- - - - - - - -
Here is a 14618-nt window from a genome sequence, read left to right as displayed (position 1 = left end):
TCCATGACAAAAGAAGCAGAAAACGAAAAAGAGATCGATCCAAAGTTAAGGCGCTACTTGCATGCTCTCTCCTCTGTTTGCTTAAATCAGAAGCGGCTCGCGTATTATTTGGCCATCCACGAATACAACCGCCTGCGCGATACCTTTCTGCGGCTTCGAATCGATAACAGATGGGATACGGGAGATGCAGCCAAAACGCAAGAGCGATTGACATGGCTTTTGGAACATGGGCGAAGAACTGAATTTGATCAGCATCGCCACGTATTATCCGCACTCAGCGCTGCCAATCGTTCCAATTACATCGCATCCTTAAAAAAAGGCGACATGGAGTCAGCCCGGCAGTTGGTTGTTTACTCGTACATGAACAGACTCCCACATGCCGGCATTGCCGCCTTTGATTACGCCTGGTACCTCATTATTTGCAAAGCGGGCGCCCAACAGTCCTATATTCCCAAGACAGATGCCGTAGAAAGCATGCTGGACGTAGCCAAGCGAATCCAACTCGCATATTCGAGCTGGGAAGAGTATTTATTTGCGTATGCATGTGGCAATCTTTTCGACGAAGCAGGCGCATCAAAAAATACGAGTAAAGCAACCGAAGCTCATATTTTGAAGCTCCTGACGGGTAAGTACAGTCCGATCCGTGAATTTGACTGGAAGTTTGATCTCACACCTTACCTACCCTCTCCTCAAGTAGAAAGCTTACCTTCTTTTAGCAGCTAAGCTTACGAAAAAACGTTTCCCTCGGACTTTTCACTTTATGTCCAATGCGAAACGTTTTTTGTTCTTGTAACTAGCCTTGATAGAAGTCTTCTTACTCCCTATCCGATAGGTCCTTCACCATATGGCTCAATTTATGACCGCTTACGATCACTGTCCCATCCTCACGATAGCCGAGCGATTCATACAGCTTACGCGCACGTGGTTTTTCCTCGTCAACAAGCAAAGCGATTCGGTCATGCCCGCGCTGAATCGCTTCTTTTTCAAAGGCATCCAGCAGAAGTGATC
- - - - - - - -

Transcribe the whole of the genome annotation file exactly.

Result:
Here is a 14618-nt window from a genome sequence, read left to right as displayed (position 1 = left end):
TCCATGACAAAAGAAGCAGAAAACGAAAAAGAGATCGATCCAAAGTTAAGGCGCTACTTGCATGCTCTCTCCTCTGTTTGCTTAAATCAGAAGCGGCTCGCGTATTATTTGGCCATCCACGAATACAACCGCCTGCGCGATACCTTTCTGCGGCTTCGAATCGATAACAGATGGGATACGGGAGATGCAGCCAAAACGCAAGAGCGATTGACATGGCTTTTGGAACATGGGCGAAGAACTGAATTTGATCAGCATCGCCACGTATTATCCGCACTCAGCGCTGCCAATCGTTCCAATTACATCGCATCCTTAAAAAAAGGCGACATGGAGTCAGCCCGGCAGTTGGTTGTTTACTCGTACATGAACAGACTCCCACATGCCGGCATTGCCGCCTTTGATTACGCCTGGTACCTCATTATTTGCAAAGCGGGCGCCCAACAGTCCTATATTCCCAAGACAGATGCCGTAGAAAGCATGCTGGACGTAGCCAAGCGAATCCAACTCGCATATTCGAGCTGGGAAGAGTATTTATTTGCGTATGCATGTGGCAATCTTTTCGACGAAGCAGGCGCATCAAAAAATACGAGTAAAGCAACCGAAGCTCATATTTTGAAGCTCCTGACGGGTAAGTACAGTCCGATCCGTGAATTTGACTGGAAGTTTGATCTCACACCTTACCTACCCTCTCCTCAAGTAGAAAGCTTACCTTCTTTTAGCAGCTAAGCTTACGAAAAAACGTTTCCCTCGGACTTTTCACTTTATGTCCAATGCGAAACGTTTTTTGTTCTTGTAACTAGCCTTGATAGAAGTCTTCTTACTCCCTATCCGATAGGTCCTTCACCATATGGCTCAATTTATGACCGCTTACGATCACTGTCCCATCCTCACGATAGCCGAGCGATTCATACAGCTTACGCGCACGTGGTTTTTCCTCGTCAACAAGCAAAGCGATTCGGTCATGCCCGCGCTGAATCGCTTCTTTTTCAAAGGCATCCAGCAGAAGTGATC